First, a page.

Dialogue and engagement with the community can lead to better outcomes and foster trust between communities and development organisations. Deep restructuring is necessary in G-B to ensure sustainable development. This requires a comprehensive and integrated approach to development that addresses the root causes of poverty and inequality.
Panel discussion on “Markets, Regulations and Border Trade” was moderated by Dr Ahmed Waqas where speakers from G-B shed light on how markets, regulations, and border trade can contribute to the economy.
Aziz Ali Dad said that, as it is widely known, there are two prominent models in the political and economic spheres: socialist and liberal. The West has predominantly embraced the latter, which prioritises limited government involvement in the markets and allows for their development.
However, Pakistan's economic landscape is quite different, with the government's presence being prevalent, accounting for 70 percent of the economy which has resulted in high costs of regulations. As for the region of G-B, there are restrictions on visiting the border, making it challenging to explore its potential resources and do border trade with other countries.
Nonetheless, the area is rich in resources, making it a promising region for development. In light of this, it is important to identify ways to reduce the government's footprint and encourage private sector participation, which is currently at 20 percent, to help boost the economy and promote growth.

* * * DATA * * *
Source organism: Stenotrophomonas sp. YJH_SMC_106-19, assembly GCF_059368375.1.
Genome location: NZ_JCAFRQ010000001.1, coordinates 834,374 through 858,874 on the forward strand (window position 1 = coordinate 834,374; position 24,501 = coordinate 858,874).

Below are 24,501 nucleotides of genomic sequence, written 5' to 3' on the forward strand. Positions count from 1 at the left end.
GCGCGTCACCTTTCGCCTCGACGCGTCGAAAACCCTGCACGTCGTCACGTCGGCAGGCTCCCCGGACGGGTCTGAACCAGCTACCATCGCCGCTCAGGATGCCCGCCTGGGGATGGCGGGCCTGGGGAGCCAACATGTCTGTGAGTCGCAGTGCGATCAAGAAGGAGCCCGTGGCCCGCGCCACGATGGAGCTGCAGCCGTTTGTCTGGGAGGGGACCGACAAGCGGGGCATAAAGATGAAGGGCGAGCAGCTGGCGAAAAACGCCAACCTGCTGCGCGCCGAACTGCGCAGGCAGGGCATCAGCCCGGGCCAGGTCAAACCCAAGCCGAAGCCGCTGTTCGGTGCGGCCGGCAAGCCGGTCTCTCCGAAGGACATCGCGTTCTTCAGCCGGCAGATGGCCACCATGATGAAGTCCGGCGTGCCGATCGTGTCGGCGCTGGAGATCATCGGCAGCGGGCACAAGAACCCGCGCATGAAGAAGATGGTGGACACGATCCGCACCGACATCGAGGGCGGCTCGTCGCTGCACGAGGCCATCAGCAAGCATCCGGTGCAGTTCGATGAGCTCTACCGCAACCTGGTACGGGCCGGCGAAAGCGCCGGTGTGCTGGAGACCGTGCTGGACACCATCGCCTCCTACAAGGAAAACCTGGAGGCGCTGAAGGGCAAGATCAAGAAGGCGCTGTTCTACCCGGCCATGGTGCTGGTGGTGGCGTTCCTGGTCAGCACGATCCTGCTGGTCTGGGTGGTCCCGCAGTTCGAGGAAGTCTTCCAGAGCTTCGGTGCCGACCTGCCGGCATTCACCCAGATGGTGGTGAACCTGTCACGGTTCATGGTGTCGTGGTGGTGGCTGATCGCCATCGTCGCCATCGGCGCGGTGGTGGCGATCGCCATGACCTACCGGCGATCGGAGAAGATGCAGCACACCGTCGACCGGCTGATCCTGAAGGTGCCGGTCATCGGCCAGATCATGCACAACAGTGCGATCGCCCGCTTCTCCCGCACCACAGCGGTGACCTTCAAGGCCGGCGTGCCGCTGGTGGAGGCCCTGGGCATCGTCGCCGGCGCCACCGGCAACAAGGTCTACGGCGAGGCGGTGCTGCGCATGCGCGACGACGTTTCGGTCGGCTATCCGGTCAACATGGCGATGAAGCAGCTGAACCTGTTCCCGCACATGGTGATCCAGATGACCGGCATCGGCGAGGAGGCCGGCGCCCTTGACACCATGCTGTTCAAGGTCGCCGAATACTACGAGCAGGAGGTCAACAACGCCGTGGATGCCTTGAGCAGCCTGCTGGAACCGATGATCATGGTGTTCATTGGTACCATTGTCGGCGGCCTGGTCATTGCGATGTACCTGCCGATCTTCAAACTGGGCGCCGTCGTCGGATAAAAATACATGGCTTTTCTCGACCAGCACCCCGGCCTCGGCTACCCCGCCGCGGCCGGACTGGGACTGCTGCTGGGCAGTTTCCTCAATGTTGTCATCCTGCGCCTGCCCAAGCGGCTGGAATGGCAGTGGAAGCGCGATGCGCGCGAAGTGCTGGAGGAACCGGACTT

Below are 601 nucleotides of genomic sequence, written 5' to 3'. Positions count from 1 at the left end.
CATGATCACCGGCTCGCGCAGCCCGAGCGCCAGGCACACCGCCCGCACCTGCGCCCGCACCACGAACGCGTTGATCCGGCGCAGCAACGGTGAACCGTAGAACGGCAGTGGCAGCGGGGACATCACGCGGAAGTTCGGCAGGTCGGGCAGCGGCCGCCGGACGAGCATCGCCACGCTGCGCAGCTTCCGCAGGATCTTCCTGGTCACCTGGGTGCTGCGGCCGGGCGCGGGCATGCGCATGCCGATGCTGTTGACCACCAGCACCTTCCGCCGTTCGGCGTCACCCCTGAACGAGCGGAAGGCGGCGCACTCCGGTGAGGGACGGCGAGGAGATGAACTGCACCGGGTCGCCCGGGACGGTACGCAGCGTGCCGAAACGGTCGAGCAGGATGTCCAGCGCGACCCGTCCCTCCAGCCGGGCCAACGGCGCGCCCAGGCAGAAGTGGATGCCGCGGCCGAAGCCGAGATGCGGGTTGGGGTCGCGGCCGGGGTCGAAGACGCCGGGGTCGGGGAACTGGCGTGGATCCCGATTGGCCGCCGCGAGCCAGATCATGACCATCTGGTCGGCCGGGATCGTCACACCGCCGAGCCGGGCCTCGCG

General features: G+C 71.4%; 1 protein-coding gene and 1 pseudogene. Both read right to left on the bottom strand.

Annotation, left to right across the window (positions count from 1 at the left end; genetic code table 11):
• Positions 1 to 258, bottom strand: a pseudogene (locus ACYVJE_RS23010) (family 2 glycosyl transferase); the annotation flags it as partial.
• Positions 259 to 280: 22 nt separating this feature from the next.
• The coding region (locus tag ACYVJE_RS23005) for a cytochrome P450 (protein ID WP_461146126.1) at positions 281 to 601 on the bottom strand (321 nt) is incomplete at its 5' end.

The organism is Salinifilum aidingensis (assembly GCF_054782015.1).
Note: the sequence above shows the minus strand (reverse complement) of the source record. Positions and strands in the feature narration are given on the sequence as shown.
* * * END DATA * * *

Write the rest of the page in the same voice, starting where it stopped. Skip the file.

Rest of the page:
Other speakers said that G-B is an exceptional destination that offers much more than just tourism. Our focus is on enhancing its market structure, including the real estate market. However, government regulations have made it challenging for us to develop the land. Unfortunately, the lack of a proper market concept and strict government regulations deter new entrepreneurs from entering the market. As a result, we are committed to addressing these challenges to pave the way for a more prosperous business landscape.
Dr Ahmed Waqas stressed the need for paying special attention to the main markets, tourism, construction, and education in the region. He also said that like other places, Gilgit Baltistan is also facing regulatory problems.
While moderating the session “Education for Next Century” Dr Shujaat Farooq, Dean, PIDE said that countries that invest in education tend to have higher rates of economic growth and social progress. According to statistics, 40 per cent of children have no access to basic education. This lack of access is a major obstacle to development in Pakistan, as it deprives individuals and communities of the tools they need to succeed.
In Gilgit, Pakistan, the labour market is in decline. However, there are four potential areas where the region can excel: leisure industry, horticulture, trade and commerce, and minerals as well as education. Unfortunately, there is no clear education policy in place to help support these areas.
Therefore, there is a need for educational reforms in Gilgit to improve the quality of education and equip students with the skills they need to succeed in these fields.
Copyright Business Recorder, 2023